In a world of sport where professionals can be sent from city to city or coast to coast, the AFL’s 70-year-old father-son rule pays homage to tribalism and all that sentimentality you did not know you still had as a barracker.
But maybe allowing genetically gifted families to keep working for one employer isn’t lovely and fair for everyone.
Have some clubs benefited more than others from the way their players were propagated?
“Oh yes, there’s no doubt,” AFL talent ambassador Kevin Sheehan said.
Sheehan’s mind winds back 37 years to the day he first heard praise for the name Ablett.
It was a Monday in July 1983. After a decade at Geelong as player, coach and development manager, Sheehan was working his last season with recruiter Bill McMaster.
“Where’d you go, what’d you see?” Sheehan asked McMaster.
The scout had spent the weekend in the rain-shivering mountain town of Myrtleford in north-east Victoria.
“I’ve seen the best player I’ve ever seen outside the VFL,” McMaster said.
The youngster probably does not know the father-son rule was conceived to benefit his beloved Melbourne Football Club.
It was first implemented in the early 1950s to ensure that future Australian Football legend Ron Barassi Jr went to the same club as his father, who was killed in World War II.
After Barassi Sr’s death, young Ron moved with his family into the exclusive recruiting zone of VFL rivals Collingwood and Carlton.
To get Barassi to Melbourne, the VFL said a club could seek a clearance for the son of a player with a record of 50 or more games.
The first boy to be cleared was Harvey Dunn Jr — son of 71-game goal sneak Harvey Dunn Sr — on May 11, 1951.
Dunn Jr only managed nine games for the Blues, but the next player cleared under the rule was Barassi.
As a pioneering ruck-rover and coach, Barassi won 10 premierships.
Other famous father-son names to change the shape of the league were Fletcher, Silvagni, Watson, Cousins, and Richardson.
Recent successful families
Twenty-four of the 44 grand finalists since 2000 — including 12 of 22 premiers — did so with one of their father-son products in their team.
The most recent addition to this club was Jack Viney (son of Todd), who lifted the premiership cup with Melbourne in 2021.
In 2018, Abbie McKay became the first AFLW player to be drafted under the father-daughter rule. Since then, five other women have been selected by their fathers’ old AFL club.
The rule has evolved over time, eventually catching up to the game’s professionalism.
In the last decade, clubs have increasingly focused on bloodlines, with initiatives such as Essendon’s James Hird Academy keeping tabs on future Bombers as young as eight and nine years old.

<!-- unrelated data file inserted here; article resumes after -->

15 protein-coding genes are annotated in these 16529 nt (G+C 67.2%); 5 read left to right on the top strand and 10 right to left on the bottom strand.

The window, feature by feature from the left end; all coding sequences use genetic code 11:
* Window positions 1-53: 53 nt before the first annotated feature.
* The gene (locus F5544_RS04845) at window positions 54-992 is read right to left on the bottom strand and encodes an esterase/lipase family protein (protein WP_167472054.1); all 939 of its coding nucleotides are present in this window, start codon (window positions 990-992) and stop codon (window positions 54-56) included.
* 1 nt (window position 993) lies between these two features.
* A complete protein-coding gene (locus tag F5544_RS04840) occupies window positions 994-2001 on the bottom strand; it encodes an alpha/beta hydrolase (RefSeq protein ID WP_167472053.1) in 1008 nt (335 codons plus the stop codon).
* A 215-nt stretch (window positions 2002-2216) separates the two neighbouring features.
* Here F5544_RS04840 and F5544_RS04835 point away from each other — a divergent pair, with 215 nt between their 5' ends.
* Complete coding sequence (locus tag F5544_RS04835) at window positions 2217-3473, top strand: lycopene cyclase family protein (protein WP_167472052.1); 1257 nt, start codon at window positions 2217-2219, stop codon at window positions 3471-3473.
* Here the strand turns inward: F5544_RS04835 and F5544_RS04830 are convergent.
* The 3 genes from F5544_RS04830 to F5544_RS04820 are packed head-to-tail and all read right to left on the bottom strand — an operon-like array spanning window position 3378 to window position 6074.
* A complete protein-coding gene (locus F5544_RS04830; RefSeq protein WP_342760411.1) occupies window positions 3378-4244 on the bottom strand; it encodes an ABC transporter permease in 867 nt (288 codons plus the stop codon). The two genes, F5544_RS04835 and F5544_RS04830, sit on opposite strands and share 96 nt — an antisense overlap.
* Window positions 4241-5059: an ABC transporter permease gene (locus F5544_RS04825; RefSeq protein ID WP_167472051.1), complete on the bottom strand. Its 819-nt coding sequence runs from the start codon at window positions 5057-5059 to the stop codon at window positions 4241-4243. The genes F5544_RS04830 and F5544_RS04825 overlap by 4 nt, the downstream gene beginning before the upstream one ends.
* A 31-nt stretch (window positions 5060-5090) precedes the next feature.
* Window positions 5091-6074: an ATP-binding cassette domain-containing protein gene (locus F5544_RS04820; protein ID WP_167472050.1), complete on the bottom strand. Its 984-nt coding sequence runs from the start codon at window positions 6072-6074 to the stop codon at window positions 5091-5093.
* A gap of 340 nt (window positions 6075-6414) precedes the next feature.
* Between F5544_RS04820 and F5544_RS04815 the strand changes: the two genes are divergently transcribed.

Club members follow every step of the children of greats through prolific media coverage and surprisingly well-attended junior games.
When Nick Daicos represented under-18 side Oakleigh Chargers against Sandringham Dragons at Moorabbin earlier this year, thousands of people turned up and his every sidestep was studied.
The modern father-son rule
When the father-son rule was first implemented, the application was limited to those 50 games. Since then, qualifications have varied.
In 1978, the father’s games requirement was lowered to 20, but rose back to 50 in 1993. Before the 2003 season, the AFL doubled the threshold to 100.
Special rules have also existed at times, such as the one that allowed the recruitment of Simon Fletcher to Geelong in 1995.
Fletcher’s dad Gary did not play a single game for the Cats, but was instead involved with the club’s administration for more than five years.
Another rule existed for the playing of a higher number of games at state league level for non-Victorian clubs, with West Coast benefiting from this condition of the agreement.
From their VFL/AFL debut in 1987 through to 2007, the Eagles could recruit players from four WAFL clubs, whose fathers managed at least 150 appearances.
Ben Cousins was one such player who qualified through his father Bryan.
The cost of recruiting father-sons to clubs has also differed over time.
Before 1997, father-son selections were made prior to the national draft and they allowed the club to pre-list any eligible players without going through the draft process.
Players such as Dustin Fletcher, Matthew Richardson, Ben Cousins, Luke Darcy, Ashley McIntosh and Lance Whitnall were recruited to their clubs in this manner for free.